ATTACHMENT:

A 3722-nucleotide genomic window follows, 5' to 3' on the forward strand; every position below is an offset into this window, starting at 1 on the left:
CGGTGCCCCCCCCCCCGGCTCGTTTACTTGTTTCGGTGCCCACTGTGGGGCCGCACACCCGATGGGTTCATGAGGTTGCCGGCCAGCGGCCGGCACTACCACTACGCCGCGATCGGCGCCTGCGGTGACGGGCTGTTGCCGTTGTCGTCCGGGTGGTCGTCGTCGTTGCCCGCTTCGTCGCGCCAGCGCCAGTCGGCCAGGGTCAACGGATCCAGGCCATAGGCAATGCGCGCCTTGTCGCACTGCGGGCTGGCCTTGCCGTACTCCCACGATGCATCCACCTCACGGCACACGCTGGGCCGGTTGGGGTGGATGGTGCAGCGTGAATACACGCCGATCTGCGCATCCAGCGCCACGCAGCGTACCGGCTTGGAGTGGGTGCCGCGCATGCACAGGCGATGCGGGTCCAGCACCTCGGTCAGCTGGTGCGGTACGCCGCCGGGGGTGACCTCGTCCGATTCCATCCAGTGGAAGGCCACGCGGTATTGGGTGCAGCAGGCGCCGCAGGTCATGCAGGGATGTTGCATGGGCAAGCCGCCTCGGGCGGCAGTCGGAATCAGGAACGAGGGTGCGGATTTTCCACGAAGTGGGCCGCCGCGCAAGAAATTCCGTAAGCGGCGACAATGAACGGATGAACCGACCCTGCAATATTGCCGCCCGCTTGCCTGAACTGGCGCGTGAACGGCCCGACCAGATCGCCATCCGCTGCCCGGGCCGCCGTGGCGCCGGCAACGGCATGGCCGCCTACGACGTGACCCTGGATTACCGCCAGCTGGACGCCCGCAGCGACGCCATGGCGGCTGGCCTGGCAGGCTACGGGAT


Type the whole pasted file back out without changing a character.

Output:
A 3722-nucleotide genomic window follows, 5' to 3' on the forward strand; every position below is an offset into this window, starting at 1 on the left:
CGGTGCCCCCCCCCCCGGCTCGTTTACTTGTTTCGGTGCCCACTGTGGGGCCGCACACCCGATGGGTTCATGAGGTTGCCGGCCAGCGGCCGGCACTACCACTACGCCGCGATCGGCGCCTGCGGTGACGGGCTGTTGCCGTTGTCGTCCGGGTGGTCGTCGTCGTTGCCCGCTTCGTCGCGCCAGCGCCAGTCGGCCAGGGTCAACGGATCCAGGCCATAGGCAATGCGCGCCTTGTCGCACTGCGGGCTGGCCTTGCCGTACTCCCACGATGCATCCACCTCACGGCACACGCTGGGCCGGTTGGGGTGGATGGTGCAGCGTGAATACACGCCGATCTGCGCATCCAGCGCCACGCAGCGTACCGGCTTGGAGTGGGTGCCGCGCATGCACAGGCGATGCGGGTCCAGCACCTCGGTCAGCTGGTGCGGTACGCCGCCGGGGGTGACCTCGTCCGATTCCATCCAGTGGAAGGCCACGCGGTATTGGGTGCAGCAGGCGCCGCAGGTCATGCAGGGATGTTGCATGGGCAAGCCGCCTCGGGCGGCAGTCGGAATCAGGAACGAGGGTGCGGATTTTCCACGAAGTGGGCCGCCGCGCAAGAAATTCCGTAAGCGGCGACAATGAACGGATGAACCGACCCTGCAATATTGCCGCCCGCTTGCCTGAACTGGCGCGTGAACGGCCCGACCAGATCGCCATCCGCTGCCCGGGCCGCCGTGGCGCCGGCAACGGCATGGCCGCCTACGACGTGACCCTGGATTACCGCCAGCTGGACGCCCGCAGCGACGCCATGGCGGCTGGCCTGGCAGGCTACGGGAT